The Association of Flight attendants has asked the federal government to ban inflight internet access. And it’s in the name of security. I give up.
British explosives consultant Roland Alford created a stir when he told New Scientist magazine that Wi-Fi is a “Pandora’s box” for terrorists and that giving passengers Internet access “gives a bomber lots of options for contacting a device on an aircraft.”
A number of airline workers, security professionals and technologists say they agree that Wi-Fi can create serious security risks. The Association of Flight Attendants, for example, has asked the government to ban Wi-Fi.
Wi-fi is a tool, and a medium of exchange. And like many tools, it can be used for good or evil. A knife can be used to cut your food, or stab someone in the eye. A bottle of wine can be broken over someone’s head and used as a weapon. So, should restaurants ban knives? Eliminate wine from their menus?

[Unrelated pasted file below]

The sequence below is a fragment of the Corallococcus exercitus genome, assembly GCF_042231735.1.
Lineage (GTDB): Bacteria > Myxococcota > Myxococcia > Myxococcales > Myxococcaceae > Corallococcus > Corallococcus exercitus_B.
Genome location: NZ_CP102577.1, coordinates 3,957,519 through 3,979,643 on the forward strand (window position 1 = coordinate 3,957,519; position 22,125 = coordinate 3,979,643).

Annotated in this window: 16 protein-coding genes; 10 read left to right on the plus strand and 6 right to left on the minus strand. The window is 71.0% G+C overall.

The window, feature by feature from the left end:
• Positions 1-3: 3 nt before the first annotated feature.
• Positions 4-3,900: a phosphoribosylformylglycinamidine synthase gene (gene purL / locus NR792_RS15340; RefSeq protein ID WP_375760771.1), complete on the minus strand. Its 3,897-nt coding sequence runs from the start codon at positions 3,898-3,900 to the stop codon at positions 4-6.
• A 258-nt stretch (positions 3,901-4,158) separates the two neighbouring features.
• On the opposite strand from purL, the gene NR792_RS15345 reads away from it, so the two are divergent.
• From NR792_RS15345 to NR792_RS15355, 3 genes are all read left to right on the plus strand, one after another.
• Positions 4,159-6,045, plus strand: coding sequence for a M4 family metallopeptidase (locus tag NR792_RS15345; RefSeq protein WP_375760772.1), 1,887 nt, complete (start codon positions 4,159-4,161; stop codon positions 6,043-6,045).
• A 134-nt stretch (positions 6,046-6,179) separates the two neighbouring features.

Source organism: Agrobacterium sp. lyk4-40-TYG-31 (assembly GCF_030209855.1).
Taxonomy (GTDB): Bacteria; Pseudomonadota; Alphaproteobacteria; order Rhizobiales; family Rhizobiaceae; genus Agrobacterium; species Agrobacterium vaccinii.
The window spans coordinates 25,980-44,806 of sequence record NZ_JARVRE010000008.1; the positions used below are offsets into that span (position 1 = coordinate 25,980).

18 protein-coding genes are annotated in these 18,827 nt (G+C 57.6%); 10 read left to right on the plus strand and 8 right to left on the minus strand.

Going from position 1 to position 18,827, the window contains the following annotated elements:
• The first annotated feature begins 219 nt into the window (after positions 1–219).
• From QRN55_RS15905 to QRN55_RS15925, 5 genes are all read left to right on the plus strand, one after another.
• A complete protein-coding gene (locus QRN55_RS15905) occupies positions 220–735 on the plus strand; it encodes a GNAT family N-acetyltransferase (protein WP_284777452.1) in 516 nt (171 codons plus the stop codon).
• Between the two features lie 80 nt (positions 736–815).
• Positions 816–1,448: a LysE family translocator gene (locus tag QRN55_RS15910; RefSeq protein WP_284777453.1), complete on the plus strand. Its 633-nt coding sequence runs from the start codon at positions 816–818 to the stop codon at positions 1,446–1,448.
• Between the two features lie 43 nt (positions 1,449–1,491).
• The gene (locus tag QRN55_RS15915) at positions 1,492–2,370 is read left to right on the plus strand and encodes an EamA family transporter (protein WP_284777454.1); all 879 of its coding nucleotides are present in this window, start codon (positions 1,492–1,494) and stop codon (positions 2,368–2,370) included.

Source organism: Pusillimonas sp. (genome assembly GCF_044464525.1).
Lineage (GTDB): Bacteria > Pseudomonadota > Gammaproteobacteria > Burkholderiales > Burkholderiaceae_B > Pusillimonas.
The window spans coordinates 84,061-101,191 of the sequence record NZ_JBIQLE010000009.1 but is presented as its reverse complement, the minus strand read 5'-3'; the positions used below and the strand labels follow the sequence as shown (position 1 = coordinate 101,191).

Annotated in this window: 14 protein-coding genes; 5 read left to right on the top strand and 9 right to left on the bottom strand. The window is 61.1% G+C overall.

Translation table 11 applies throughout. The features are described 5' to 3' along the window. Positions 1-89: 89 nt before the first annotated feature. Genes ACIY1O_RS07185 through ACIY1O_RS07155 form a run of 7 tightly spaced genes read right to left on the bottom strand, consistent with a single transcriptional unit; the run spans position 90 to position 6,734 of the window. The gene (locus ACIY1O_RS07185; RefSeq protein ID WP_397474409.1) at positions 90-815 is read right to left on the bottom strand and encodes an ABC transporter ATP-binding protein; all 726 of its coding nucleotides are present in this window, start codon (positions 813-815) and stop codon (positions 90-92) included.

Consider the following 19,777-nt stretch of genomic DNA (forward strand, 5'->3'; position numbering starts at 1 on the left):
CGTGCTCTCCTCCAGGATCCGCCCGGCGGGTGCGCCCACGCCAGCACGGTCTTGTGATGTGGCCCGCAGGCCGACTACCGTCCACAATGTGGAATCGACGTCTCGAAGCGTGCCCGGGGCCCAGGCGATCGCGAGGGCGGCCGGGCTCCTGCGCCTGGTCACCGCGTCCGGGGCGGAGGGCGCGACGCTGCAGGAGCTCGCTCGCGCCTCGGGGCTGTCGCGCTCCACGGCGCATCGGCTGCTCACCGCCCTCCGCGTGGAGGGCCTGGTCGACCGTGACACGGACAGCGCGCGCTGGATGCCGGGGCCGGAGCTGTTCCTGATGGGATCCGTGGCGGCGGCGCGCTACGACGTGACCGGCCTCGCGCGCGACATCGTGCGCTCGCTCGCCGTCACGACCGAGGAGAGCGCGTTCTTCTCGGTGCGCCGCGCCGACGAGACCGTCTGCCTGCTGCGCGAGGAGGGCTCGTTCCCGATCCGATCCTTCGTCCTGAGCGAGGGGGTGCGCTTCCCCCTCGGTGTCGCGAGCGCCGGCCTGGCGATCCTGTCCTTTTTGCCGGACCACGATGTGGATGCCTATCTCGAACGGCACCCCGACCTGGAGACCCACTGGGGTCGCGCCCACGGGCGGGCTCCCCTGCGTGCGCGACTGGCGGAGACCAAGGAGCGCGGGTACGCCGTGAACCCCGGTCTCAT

What is the alternative universe the Association of Flight Attendants wants to see? Passengers strapped into their seats, windowshades shut, hooded, gagged, and perhaps even sedated?
Personally, I’m thankful for every time there’s wi-fi in flight. I know it’s not everyone’s cup of tea to be connected, but for long flights, I consider it a godsend. And while the Association of Flight Attendants may disapprove, I salute the airlines that expand their internet offerings, such as Lufthansa’s most recent reintroduction of internet access over the North Atlantic.
Hat tip: I’m not sure how I missed this when it first came out, but thankfully Jared Blank caught it.
Upgraded: Our understanding of why airline food sucks